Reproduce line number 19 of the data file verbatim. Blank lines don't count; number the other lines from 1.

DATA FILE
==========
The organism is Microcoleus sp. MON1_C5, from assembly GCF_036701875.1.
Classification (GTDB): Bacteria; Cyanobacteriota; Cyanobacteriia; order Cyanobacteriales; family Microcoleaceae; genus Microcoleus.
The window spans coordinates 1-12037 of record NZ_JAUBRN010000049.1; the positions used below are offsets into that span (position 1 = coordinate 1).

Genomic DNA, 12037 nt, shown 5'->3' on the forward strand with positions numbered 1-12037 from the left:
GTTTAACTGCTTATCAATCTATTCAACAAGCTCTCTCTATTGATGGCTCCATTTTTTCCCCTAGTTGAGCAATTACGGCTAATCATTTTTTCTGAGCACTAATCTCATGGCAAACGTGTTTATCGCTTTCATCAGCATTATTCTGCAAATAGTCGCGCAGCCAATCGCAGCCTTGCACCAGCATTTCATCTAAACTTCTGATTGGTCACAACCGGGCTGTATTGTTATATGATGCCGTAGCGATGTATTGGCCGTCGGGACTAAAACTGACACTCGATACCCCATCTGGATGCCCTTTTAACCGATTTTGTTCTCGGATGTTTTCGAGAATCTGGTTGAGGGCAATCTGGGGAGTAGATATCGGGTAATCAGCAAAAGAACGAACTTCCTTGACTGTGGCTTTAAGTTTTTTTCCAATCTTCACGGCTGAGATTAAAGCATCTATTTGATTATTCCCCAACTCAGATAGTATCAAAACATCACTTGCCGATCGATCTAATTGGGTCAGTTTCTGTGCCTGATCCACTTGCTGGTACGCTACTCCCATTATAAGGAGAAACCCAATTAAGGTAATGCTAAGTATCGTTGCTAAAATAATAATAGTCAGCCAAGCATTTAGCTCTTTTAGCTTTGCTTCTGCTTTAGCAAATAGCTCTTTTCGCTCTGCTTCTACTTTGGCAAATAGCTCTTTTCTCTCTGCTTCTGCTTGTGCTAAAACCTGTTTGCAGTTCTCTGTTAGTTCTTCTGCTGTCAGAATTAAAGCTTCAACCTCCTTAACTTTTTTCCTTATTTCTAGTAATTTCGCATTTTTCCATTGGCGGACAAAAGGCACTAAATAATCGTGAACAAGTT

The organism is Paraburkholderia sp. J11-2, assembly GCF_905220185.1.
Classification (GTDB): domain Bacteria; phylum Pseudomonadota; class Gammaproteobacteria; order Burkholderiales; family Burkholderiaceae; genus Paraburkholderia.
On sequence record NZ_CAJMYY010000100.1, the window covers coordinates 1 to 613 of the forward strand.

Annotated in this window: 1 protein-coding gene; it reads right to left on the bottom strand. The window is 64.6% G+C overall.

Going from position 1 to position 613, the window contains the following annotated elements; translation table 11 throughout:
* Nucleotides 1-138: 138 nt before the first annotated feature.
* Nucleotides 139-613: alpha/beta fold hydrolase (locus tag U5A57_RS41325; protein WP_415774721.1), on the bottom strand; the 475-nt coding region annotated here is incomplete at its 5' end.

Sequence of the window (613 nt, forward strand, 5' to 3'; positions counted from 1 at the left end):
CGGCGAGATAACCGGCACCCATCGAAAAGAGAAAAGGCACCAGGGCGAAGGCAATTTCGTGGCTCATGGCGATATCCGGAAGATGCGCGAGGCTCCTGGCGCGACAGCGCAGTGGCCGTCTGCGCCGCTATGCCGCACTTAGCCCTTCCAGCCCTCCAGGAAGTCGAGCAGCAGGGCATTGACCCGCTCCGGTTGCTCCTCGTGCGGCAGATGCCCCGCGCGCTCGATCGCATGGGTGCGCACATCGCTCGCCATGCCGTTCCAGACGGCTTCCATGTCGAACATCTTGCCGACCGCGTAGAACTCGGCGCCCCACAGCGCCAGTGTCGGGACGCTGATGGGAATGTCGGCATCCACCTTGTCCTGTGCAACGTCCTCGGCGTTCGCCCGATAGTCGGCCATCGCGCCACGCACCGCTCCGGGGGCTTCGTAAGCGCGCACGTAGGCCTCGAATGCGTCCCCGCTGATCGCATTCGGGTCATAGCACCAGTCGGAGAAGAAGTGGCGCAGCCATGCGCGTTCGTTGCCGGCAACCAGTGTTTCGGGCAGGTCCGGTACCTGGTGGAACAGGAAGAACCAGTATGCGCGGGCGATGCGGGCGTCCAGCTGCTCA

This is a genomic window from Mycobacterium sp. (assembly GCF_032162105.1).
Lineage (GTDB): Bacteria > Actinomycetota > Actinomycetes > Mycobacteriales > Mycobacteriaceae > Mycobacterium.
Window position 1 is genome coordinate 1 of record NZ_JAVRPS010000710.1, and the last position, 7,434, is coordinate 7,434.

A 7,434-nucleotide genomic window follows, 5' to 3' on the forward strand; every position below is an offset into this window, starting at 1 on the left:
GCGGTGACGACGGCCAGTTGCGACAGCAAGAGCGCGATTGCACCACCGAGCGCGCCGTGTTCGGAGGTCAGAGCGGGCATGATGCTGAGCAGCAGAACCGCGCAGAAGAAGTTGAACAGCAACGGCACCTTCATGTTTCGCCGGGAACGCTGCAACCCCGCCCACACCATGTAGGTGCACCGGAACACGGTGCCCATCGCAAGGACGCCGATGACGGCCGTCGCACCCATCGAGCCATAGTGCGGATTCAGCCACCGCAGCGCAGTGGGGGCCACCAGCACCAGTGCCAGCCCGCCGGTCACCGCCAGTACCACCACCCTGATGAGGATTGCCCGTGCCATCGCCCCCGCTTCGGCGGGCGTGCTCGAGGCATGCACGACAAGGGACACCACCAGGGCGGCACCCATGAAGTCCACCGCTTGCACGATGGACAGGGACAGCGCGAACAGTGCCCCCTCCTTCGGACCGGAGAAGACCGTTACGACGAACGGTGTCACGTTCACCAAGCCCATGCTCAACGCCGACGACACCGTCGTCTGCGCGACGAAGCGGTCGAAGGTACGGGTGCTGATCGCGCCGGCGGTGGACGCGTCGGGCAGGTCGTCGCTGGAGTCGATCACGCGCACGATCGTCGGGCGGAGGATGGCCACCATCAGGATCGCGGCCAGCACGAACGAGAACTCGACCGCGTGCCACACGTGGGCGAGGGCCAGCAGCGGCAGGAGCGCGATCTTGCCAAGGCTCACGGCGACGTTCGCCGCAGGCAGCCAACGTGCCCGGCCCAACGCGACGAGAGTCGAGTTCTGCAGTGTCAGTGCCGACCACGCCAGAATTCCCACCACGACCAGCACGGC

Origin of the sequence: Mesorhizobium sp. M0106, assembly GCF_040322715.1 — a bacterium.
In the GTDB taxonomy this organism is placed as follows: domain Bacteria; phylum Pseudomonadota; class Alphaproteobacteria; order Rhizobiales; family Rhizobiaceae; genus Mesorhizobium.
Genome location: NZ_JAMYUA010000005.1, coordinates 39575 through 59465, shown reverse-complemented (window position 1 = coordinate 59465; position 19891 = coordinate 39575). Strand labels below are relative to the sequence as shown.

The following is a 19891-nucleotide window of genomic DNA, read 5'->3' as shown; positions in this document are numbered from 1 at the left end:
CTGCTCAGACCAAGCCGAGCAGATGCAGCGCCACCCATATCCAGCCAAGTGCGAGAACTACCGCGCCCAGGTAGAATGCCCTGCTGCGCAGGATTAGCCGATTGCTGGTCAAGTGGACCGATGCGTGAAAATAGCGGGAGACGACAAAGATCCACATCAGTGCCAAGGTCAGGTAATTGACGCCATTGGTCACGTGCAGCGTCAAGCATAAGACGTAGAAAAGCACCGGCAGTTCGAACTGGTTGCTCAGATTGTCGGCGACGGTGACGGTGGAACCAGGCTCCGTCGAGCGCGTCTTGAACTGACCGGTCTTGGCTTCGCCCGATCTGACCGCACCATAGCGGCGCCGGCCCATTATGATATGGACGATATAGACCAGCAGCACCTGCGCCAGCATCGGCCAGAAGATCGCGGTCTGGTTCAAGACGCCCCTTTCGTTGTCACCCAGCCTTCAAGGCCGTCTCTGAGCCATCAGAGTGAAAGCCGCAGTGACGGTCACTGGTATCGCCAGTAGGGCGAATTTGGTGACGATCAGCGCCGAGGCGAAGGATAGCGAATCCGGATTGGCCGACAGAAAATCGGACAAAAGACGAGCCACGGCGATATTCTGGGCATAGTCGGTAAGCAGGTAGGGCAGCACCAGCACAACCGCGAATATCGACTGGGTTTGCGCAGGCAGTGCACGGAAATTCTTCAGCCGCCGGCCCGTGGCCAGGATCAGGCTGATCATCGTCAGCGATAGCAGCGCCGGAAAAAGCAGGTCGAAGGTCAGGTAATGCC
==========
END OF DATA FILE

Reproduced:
GCGGTGACGACGGCCAGTTGCGACAGCAAGAGCGCGATTGCACCACCGAGCGCGCCGTGTTCGGAGGTCAGAGCGGGCATGATGCTGAGCAGCAGAACCGCGCAGAAGAAGTTGAACAGCAACGGCACCTTCATGTTTCGCCGGGAACGCTGCAACCCCGCCCACACCATGTAGGTGCACCGGAACACGGTGCCCATCGCAAGGACGCCGATGACGGCCGTCGCACCCATCGAGCCATAGTGCGGATTCAGCCACCGCAGCGCAGTGGGGGCCACCAGCACCAGTGCCAGCCCGCCGGTCACCGCCAGTACCACCACCCTGATGAGGATTGCCCGTGCCATCGCCCCCGCTTCGGCGGGCGTGCTCGAGGCATGCACGACAAGGGACACCACCAGGGCGGCACCCATGAAGTCCACCGCTTGCACGATGGACAGGGACAGCGCGAACAGTGCCCCCTCCTTCGGACCGGAGAAGACCGTTACGACGAACGGTGTCACGTTCACCAAGCCCATGCTCAACGCCGACGACACCGTCGTCTGCGCGACGAAGCGGTCGAAGGTACGGGTGCTGATCGCGCCGGCGGTGGACGCGTCGGGCAGGTCGTCGCTGGAGTCGATCACGCGCACGATCGTCGGGCGGAGGATGGCCACCATCAGGATCGCGGCCAGCACGAACGAGAACTCGACCGCGTGCCACACGTGGGCGAGGGCCAGCAGCGGCAGGAGCGCGATCTTGCCAAGGCTCACGGCGACGTTCGCCGCAGGCAGCCAACGTGCCCGGCCCAACGCGACGAGAGTCGAGTTCTGCAGTGTCAGTGCCGACCACGCCAGAATTCCCACCACGACCAGCACGGC